I plan that the players will pick their playbooks, do the prep associated with them in their History, and then we’ll go round and make up some friendly NPCs and contacts, either back at the office or out on the streets. I kinds see the OCS as being just the four characters here out in the field, so the problems they encounter are for the players to solve themselves.

The Rest of The Prep

I’ve got as far as working out what I’ve done and need to do for the game; I’ve printed out the Basic Moves and Playbooks, and the lyrics to the song to inform the rest of my prep. I’m going to be following the regular Mystery Creation guidance in MOTW, and then get a list of locations that could appear in the mystery.

After the players have done their playbooks, they’ll each be describing a couple of NPCs and a location that’s important to them, and when they’ve done that we’ll take a 10 minute break and I’ll check that I can target these NPCs and places as much as possible. MOTW includes “Classic Werewolf” stats which I’ll adapt for the likely antagonists, and I’m going to have a think about possible weaknesses / foibles for the likely opponents as well. I’m also going to try to work out some pictures for the players to pick from, and I’ve been trawling through websites on The Bill to get hold of these – but this goes down under “extra prep” – it’d be a nice touch to have it, but I don’t need it done before I start running the game – so I’ll see how much time I have to do it.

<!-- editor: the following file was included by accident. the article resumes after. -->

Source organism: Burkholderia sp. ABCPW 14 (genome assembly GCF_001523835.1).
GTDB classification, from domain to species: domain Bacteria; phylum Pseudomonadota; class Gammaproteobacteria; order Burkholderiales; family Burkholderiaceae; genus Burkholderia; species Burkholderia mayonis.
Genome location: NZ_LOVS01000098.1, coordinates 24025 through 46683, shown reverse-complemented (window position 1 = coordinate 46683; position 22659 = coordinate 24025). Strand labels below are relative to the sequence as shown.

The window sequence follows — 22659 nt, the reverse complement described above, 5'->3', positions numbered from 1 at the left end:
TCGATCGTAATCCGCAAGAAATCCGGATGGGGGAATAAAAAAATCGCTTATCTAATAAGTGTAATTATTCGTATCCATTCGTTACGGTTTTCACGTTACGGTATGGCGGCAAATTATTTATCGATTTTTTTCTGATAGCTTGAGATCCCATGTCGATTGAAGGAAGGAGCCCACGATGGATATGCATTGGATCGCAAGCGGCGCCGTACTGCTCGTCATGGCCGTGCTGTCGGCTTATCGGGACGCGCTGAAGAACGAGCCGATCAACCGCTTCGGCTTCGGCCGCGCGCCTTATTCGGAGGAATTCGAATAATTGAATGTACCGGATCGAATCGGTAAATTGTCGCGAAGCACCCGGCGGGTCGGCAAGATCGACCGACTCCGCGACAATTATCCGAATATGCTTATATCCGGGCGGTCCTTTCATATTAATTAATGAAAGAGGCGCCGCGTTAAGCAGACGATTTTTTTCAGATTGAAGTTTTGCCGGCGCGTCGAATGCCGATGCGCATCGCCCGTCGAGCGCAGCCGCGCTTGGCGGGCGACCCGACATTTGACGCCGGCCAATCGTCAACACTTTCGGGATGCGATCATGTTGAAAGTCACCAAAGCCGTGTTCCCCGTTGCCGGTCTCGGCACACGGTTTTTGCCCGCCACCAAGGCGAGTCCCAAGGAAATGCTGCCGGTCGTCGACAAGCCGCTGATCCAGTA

I’ll post the rest of my prep around this time next week, along with a report of how it goes – but for now those notes need to be kept hidden from my players! Is there anything you’d do differently, or that I’ve missed?